Understanding the aggressive, violent nature of mankind does not excuse the task set before me which is to evolve to the highest levels of peaceful coexistence with all races, creeds, nationalities and lifestyles possible within my broken, human condition.  I can never do this perfectly, but I can make progress.  How about you?  Together, maybe we can modify those genes and change our world.

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scapegoats dujour

Just another traveler on life’s highway hanging out in the slow lane.  It’s quiet.  It’s peaceful.  Beyond the horizon is rest calling my name.  Green pastures, still waters, my cup is overflowing.

devilFlip Wilson, in his wildly popular variety show from 1970-1974, introduced the character “Geraldine” to his audience.  Geraldine will remain forever remembered for her line, “The devil made me do it.”

The devil made me do it.  The horned and tailed trouble-maker has been a scapegoat for millions of people over many centuries.  That hell-raiser has had numerous names in various civilizations, but the purpose is the same – give humanity an entity to blame for its faults.  Rather than assume responsibility for the acts we commit against others, that fellow sitting on our left shoulder whispering in our ears becomes the universal scapegoat.

Tribalism is founded on scapegoating.  Whether my tribe is a government, a race, a creed, a social order, a caste system, or a religion, when it agrees on a common foe as the enemy to be feared or despised, discrimination and intolerance are born.  But it all starts with me nurturing the fear and distrust which has been indoctrinated into my tribal mindset.  I need a thorough “brainwashing.”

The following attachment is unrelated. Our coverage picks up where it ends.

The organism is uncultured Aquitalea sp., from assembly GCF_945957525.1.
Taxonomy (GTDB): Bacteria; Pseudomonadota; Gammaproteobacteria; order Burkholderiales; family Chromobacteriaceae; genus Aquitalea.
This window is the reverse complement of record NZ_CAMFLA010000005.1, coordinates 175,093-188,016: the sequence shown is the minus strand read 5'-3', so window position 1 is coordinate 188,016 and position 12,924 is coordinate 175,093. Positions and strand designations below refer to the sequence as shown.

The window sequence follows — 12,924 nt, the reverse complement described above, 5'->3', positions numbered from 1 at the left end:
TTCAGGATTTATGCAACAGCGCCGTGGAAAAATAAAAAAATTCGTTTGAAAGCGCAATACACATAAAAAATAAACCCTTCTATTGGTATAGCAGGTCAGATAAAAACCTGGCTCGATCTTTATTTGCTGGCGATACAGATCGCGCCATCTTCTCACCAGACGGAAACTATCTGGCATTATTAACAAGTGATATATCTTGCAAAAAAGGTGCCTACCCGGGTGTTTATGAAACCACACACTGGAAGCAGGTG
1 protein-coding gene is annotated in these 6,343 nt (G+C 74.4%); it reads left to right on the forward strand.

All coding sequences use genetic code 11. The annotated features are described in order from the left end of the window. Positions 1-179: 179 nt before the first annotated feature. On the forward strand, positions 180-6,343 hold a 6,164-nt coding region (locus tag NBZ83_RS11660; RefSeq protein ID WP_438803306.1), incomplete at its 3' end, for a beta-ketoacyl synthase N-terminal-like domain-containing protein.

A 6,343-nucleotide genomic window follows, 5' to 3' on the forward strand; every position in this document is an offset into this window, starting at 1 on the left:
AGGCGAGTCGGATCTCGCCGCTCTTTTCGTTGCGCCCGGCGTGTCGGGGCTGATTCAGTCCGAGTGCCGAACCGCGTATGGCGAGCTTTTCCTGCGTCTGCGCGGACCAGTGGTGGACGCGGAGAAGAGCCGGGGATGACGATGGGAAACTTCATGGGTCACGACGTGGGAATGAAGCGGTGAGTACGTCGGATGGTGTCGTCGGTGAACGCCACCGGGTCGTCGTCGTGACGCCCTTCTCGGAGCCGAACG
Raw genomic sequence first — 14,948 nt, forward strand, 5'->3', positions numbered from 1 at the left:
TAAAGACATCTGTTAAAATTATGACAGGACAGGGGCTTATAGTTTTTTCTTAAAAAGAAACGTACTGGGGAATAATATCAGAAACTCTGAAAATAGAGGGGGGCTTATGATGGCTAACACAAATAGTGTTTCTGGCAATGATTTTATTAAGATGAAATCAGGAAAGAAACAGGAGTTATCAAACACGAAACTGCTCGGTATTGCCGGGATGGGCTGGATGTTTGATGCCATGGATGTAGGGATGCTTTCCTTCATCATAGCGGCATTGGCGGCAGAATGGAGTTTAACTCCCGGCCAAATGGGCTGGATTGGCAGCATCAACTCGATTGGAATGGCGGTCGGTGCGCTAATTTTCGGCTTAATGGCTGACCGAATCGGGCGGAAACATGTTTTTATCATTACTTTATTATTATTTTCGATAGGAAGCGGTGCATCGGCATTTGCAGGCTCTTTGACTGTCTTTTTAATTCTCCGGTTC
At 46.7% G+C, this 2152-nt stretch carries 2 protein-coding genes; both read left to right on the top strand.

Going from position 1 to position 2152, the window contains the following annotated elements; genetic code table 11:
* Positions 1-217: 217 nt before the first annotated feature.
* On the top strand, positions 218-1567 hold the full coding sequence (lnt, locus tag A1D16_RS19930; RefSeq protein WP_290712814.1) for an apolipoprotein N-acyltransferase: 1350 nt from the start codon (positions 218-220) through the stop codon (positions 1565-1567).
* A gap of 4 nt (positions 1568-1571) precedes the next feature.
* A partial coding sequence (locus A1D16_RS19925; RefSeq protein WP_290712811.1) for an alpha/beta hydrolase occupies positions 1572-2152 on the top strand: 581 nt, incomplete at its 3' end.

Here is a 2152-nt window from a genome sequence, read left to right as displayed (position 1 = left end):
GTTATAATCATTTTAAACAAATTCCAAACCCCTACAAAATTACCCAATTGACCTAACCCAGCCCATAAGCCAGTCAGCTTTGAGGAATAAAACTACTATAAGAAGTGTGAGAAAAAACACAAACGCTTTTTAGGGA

How does that happen?  My personal answer, although not yet perfected, is to replace those “Geraldine” moments with faith and trust.  Replace the scapegoating with inner transformation which uncovers my faults, my defects, and my hatred in need of correction.  Stop blaming the devil.  I need to grow up into the human being I was designed to be.

“When I was a child, I spoke and thought and reasoned as a child.  But, when I grew up I put away childish things.” 1 Corinthians 13:11

 

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Today – Pittsburgh

 

LOVE

What is love?  Is it that warm, fuzzy feeling that is felt when in the presence of special friends, family, a spouse?  Maybe.  But, what if love is not an emotion?  What if love is an action shared with the world encompassing all of creation including humanity and the earth itself?  Compassion, tolerance, understanding, non-violence, stewardship – perhaps this is the love that will save our earth and its inhabitants.  Perhaps this the love which the author of 1 Corinthians was setting before us as a challenge?  Let’s try it.

Today, the day after the horrific mass shooting in Pittsburgh in which eleven of my brothers and sisters were murdered, it is extremely difficult to practice what I know the Lord of my life wants me to do – love.  Today, I am rebellious.  No, I will not love those who hate enough to kill.  No, I will not forgive those who hate enough to be unforgivable.  No, I won’t.

Then Jesus says, “But, you must because that is the beginning of healing.”